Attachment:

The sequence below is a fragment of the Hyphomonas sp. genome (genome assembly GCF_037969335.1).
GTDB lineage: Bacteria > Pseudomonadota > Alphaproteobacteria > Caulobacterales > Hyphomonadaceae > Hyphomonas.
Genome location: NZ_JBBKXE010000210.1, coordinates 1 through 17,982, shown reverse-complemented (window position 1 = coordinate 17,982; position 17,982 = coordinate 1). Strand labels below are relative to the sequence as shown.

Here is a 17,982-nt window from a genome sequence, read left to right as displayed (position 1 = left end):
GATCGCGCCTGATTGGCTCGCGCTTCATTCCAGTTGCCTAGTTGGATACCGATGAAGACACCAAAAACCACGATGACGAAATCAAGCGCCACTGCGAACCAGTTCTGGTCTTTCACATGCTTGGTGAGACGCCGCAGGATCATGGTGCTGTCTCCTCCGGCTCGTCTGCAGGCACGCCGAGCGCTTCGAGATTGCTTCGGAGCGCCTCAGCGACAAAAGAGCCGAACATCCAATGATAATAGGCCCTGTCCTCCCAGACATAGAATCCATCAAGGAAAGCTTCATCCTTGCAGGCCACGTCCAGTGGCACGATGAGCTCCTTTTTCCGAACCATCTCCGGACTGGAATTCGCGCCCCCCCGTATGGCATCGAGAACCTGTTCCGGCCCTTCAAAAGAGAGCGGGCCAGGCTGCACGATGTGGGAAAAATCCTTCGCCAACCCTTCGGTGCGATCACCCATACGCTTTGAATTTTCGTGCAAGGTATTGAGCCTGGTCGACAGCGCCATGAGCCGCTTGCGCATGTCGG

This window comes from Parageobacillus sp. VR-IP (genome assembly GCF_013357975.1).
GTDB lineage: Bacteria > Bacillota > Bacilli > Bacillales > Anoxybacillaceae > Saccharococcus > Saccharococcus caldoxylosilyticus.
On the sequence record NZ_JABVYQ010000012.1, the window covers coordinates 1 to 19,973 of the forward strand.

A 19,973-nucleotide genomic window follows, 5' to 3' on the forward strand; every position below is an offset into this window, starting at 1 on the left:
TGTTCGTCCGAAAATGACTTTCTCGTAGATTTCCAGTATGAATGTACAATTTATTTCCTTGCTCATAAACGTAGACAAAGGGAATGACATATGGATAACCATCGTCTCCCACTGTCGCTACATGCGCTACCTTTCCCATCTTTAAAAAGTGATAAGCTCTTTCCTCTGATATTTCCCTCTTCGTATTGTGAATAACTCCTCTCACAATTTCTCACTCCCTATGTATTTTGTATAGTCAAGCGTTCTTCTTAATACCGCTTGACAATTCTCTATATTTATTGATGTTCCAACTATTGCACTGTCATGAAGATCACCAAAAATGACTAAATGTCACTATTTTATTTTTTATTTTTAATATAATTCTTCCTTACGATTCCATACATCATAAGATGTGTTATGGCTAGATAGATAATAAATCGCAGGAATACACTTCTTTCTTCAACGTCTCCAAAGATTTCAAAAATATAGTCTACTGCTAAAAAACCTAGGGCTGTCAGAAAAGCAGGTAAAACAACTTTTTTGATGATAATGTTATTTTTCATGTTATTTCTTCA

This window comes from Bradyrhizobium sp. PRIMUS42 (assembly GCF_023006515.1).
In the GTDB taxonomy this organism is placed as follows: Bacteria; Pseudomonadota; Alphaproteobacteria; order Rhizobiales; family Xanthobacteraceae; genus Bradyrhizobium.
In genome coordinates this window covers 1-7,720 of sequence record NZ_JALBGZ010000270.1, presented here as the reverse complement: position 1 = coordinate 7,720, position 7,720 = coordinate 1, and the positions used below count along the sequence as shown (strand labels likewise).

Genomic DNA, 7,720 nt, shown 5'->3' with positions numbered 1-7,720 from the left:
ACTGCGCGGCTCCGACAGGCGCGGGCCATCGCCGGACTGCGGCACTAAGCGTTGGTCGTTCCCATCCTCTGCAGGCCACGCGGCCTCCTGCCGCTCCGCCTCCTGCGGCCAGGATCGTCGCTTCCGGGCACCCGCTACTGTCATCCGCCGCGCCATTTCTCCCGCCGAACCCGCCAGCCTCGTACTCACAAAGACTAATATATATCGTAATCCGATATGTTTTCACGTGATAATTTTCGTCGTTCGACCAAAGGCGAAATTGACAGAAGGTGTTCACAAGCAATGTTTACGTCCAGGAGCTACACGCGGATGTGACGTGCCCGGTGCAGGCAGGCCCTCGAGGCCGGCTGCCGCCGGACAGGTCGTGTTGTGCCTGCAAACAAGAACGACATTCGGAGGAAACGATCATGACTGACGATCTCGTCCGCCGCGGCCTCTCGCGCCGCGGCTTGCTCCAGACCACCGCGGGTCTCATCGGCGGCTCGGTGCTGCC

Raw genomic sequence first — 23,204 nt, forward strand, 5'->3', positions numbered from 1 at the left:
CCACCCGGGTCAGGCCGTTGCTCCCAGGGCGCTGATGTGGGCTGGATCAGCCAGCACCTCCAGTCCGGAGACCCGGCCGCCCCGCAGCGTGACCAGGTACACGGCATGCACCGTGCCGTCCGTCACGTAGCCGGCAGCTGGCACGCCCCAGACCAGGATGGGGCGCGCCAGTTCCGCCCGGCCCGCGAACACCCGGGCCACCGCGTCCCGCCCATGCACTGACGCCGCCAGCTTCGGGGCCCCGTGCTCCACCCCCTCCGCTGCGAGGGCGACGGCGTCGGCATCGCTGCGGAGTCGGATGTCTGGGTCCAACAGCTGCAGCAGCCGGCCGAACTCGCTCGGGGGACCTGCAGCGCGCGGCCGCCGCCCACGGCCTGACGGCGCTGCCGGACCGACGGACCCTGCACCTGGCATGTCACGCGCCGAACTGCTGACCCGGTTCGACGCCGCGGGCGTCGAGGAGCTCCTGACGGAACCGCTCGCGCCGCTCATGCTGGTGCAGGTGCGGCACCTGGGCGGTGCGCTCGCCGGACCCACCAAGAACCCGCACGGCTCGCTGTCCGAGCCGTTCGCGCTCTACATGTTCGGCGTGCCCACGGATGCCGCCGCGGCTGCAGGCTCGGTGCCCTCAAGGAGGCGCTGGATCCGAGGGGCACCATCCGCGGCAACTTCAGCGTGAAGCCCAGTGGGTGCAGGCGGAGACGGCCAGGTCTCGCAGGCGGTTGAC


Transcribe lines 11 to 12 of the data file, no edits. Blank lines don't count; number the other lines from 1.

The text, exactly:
This window comes from Bradyrhizobium sp. PRIMUS42 (assembly GCF_023006515.1).
In the GTDB taxonomy this organism is placed as follows: Bacteria; Pseudomonadota; Alphaproteobacteria; order Rhizobiales; family Xanthobacteraceae; genus Bradyrhizobium.